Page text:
STEVE: Our philosophy then and now is that we make a nickel, you make.95, you’ll use forever. We knew the reaction from the industry because of our prices, but we were trying to build a long term acceptance of our products.
TONY: The real thing is that in the beginning we cut prices because we knew we had no other choice.
When we first came into this industry, we got together with a lot of the nail manufacturers and proposed our wholesale approach, but, they did not want us to sell cheap; mostly because they didn’t know how long the nail industry was going to last, and they wanted to make their money now. So the big nail companies of the past took a different gamble. They gambled that nails weren’t going to be here in 1988, so why not take their money now? Our gamble was low prices in an effort to build the market for tomorrow. We wanted to prove to the manicurist that they can get any product at the best possible price so that they can still pay their rent and stay in business and that is exactly what our concept is built on.
STEVE: Also, we didn’t make a mistake in the early days of the company with the so-called big distributor like a hair company would. We didn’t go that route. We avoided the full service and kept our distribution in-house to retain better-control of our products and pricing.
TONY: We were forced into doing that because the beauty suppliers boycotted us and would not buy from us for the first two years because we sold nails and cosmetics direct to the salons. The dealers and others saw us as a competitive threat.
NAILS: Then part of the reasons for your success is based not only on selling direct to the salons, but in combination with low prices?
TONY: Yes, as well as bulk sales with no minimums. Most people in the beauty industry told us that you can’t sell directly to the manicurists and that we’ll go broke trying.
NAILS: Then what pushed you in that direction?
TONY: We made that decision because the professional beauty supply, the full service beauty supplies, knew nothing about the nail business and they weren’t willing to listen to us or to buy from us. All they were involved with was hair. Every time I went to a big meeting I got aggravated and walked out because all the people were talking about was hair companies and hair products. (Even our cosmetics connection in New York doubted the nail industry.) So I finally said to my brother, ‘There is no sense in trying to make these people sell nail products. Nails are our livelihood, so we have to go to the people that do nails for a living.’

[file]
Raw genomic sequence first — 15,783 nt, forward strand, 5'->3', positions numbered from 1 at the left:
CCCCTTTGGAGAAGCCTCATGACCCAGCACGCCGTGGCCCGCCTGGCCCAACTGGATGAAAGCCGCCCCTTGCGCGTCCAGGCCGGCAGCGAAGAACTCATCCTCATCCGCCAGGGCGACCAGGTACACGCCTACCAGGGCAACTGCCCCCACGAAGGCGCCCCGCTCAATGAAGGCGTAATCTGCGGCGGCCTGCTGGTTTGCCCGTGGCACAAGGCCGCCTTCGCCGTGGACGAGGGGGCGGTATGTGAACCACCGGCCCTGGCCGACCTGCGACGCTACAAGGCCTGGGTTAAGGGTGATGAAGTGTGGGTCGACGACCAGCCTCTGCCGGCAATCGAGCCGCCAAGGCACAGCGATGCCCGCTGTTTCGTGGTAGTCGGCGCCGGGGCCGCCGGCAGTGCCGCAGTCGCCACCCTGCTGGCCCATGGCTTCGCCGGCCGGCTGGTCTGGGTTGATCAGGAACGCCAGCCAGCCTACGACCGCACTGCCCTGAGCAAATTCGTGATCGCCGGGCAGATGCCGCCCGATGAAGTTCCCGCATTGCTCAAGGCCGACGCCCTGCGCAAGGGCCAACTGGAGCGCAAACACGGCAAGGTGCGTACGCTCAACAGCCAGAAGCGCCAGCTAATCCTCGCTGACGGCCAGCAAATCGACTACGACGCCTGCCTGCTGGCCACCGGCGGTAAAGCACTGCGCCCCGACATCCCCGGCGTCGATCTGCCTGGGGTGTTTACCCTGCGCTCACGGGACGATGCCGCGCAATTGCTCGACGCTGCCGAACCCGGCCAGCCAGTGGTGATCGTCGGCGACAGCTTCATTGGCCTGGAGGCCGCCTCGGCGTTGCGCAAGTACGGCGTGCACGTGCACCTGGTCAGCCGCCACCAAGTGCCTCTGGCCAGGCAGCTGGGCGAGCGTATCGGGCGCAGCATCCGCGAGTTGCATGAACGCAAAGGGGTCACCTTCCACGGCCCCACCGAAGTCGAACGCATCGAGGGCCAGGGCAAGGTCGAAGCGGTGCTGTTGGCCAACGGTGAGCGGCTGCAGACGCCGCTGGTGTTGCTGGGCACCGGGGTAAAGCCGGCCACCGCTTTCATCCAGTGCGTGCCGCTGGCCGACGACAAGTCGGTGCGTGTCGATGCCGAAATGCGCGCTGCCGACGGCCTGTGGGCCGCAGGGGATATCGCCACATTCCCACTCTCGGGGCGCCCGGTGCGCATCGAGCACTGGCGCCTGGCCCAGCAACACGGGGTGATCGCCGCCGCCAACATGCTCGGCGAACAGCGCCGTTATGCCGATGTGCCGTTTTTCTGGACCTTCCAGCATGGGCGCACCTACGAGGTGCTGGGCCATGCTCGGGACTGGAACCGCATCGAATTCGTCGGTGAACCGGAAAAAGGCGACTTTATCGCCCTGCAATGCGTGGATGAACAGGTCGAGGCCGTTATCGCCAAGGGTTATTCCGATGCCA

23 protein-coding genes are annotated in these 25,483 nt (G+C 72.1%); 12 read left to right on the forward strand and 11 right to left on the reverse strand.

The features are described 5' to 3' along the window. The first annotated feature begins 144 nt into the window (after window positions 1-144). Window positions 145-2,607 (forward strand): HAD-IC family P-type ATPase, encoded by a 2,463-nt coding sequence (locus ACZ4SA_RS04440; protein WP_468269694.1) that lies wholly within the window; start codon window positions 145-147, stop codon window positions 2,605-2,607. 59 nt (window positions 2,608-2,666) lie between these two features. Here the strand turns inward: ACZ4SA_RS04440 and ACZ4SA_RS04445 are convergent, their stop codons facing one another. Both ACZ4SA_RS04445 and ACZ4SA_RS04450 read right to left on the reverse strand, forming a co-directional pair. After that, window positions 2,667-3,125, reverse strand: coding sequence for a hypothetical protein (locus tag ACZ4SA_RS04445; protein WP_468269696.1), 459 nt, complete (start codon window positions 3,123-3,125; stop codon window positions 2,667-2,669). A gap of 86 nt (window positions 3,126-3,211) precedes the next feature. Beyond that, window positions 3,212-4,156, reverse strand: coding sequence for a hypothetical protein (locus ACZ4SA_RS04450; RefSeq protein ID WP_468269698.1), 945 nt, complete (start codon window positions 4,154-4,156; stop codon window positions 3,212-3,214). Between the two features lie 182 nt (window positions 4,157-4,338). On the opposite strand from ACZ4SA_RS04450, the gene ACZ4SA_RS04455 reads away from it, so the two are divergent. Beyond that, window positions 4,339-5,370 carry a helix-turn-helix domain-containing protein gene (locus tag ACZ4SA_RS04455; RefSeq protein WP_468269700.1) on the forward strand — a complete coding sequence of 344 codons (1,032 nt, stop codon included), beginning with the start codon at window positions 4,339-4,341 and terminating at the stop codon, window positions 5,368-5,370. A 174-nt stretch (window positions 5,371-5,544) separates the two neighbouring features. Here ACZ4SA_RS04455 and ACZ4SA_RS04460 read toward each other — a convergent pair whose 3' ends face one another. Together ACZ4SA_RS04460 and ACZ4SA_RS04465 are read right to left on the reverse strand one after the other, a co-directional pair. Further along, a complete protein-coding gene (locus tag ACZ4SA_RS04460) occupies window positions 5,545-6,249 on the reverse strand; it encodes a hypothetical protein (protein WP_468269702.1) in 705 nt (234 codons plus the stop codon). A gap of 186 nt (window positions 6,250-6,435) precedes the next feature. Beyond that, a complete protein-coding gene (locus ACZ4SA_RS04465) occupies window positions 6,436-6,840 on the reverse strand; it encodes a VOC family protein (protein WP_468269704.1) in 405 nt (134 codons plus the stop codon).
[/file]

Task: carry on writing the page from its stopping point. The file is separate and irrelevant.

NAILS: You must have pursued product distribution is some manner, in addition to selling direct.
TONY: Yes, and that is the aspect that really kicked it off for us…when Steven and I decided we wanted an underground of individual distributors.
STEVE: They are better described as private distributors…these are individuals that we have personally set up in business. We tried to make sure that they were not in the beauty industry, and set them up as private, individual distributors.
NAILS: Why someone without beauty industry experience?
T0NY: The reason was that we believed that anyone who is in the beauty industry has a tremendous disadvantage in that they have blindfolds on them. They want to do things the way they were taught which was yesterday’s news. That was the hair world’s way of doing it ... and this is a new way. The nail industry is a special business requiring special handling.
NAILS: These individuals were to service nail salons only?
TONY: Yes ... what we did was to set up 30 people, and instead of having them push our name brand company, we gave them their own company, with their own name products to service the area in which they lived.
STEVE: The idea was for them to take a 150-200 mile radius and go to all the nail salons in the area and service them. Additionally we gave them the availability of buying the best products at the best possible price with no minimums. And distributors get our new products before they hit the market.
NAILS: Selling price must have had its disadvantages … quality image problems perhaps?”
STEVE: Yes, and that was the biggest problem we had the first two years. Nobody believed that we had the best product in the country just because of the price. But as we started developing new products, such as the nail color corrector, the Pro-Pack, people became aware that there was more to the company besides price.